Above-average rain in most of Ivory Coast’s cocoa regions last week has flooded plantations and could affect the start of the next October-to-March main crop, farmers said last week.
The world’s top cocoa producer is in its rainy season, which runs officially from April to mid-November. Downpours are usually abundant and heavy during this time.
Several farmers said rain had caused flooding that barred them from accessing their crops.
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They said the weather could lead to diseases and that there was a lack of sunshine.
More heavy rain could hinder the start of the next main crop as it would knock flowers from trees, while the April-to-September mid-crop was tailing off with low yields, they added.
“It is not good here, showers come one after the other. Farmers can no longer go to the fields because rivers have broken their banks and there is flooding,” said Arsene Kouao.
He farms near the eastern region of Abengourou, where 206.3 millimetres (mm) (8.12 inches) of rain fell last week, 153 mm above the five-year average.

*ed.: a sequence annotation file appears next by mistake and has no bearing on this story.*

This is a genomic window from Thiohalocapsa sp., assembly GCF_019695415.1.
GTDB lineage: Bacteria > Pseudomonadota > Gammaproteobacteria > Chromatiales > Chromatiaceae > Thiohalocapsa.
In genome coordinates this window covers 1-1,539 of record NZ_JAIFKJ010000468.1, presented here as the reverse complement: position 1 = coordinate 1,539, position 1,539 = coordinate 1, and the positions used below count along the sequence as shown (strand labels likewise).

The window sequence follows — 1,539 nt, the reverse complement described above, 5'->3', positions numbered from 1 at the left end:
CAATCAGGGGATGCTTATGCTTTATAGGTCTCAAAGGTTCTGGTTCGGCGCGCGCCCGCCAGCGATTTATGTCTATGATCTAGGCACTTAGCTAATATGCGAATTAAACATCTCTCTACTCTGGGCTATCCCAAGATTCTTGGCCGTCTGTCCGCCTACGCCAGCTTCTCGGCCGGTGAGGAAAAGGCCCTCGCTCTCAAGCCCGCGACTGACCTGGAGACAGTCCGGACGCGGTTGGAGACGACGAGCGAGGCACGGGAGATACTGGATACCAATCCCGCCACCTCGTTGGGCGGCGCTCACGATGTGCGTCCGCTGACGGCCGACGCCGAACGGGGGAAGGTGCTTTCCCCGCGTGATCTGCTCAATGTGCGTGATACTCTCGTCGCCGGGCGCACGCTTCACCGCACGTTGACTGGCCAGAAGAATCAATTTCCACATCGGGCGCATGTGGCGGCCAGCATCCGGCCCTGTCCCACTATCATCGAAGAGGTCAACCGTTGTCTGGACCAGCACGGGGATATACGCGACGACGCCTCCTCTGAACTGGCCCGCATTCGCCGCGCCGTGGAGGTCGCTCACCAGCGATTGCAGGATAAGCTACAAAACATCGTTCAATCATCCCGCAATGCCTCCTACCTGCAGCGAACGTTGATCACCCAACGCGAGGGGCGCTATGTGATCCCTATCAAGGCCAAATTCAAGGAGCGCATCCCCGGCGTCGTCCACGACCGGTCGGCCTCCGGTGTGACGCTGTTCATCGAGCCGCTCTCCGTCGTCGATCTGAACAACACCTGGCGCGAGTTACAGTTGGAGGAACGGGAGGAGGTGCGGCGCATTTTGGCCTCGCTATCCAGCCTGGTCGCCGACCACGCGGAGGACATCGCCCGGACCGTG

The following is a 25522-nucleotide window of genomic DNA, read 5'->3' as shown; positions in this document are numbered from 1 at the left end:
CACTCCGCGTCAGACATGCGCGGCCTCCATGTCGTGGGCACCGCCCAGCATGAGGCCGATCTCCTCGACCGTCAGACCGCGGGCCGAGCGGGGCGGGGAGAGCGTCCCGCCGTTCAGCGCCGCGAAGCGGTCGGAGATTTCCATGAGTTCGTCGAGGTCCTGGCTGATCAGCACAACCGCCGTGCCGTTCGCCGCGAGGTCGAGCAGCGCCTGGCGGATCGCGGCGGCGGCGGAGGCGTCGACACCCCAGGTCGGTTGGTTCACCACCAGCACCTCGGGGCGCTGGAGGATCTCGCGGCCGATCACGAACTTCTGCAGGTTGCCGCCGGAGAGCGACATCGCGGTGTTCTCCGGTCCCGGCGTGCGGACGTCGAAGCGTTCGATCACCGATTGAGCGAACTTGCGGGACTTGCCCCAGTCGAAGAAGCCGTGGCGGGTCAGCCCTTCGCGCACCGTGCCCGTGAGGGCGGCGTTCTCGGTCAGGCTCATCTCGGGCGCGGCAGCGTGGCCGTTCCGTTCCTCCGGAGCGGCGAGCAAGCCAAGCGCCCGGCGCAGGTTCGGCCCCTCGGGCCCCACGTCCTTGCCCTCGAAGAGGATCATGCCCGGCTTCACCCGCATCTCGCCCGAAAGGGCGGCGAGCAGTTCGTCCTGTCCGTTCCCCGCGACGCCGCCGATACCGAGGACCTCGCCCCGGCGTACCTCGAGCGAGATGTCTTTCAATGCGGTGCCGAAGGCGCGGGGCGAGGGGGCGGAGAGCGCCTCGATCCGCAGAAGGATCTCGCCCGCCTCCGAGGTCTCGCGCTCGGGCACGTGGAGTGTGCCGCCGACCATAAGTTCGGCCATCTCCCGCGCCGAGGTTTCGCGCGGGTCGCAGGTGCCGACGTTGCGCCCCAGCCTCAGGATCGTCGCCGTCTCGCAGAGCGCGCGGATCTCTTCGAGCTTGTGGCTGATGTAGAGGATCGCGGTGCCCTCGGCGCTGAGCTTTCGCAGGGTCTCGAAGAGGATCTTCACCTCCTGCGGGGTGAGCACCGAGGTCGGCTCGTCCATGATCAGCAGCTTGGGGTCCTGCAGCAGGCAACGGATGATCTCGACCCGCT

Rainfall was unusually high in other cocoa-growing parts of the country. The western region of Soubre recorded 119 mm last week, 65.7 mm above the average. The southern region of Agboville had 146.2 mm of rainfall, 87 mm above the average.
In the southern region of Divo, where 57.8 mm of rain fell – 18.5 mm above the average – farmers said they were concerned the showers would damage new flowers and hinder the start of the next main crop.
But in the central regions of Bongouanou and Yamoussoukro, where rains were also above average, farmers remained optimistic.
“The weather is good for a lot of cocoa in August and September if we have sunshine over the next few days,” said Emmanuel Gode, who farms near Bongouanou, where 72.8 mm of rain fell last week, 42.8 mm above the average.
Rain was below average in the centre-western region of Daloa.
Average temperatures ranged between 24.8 degrees and 28.5 degrees Celsius (76.64°F and 83.3°F) last week.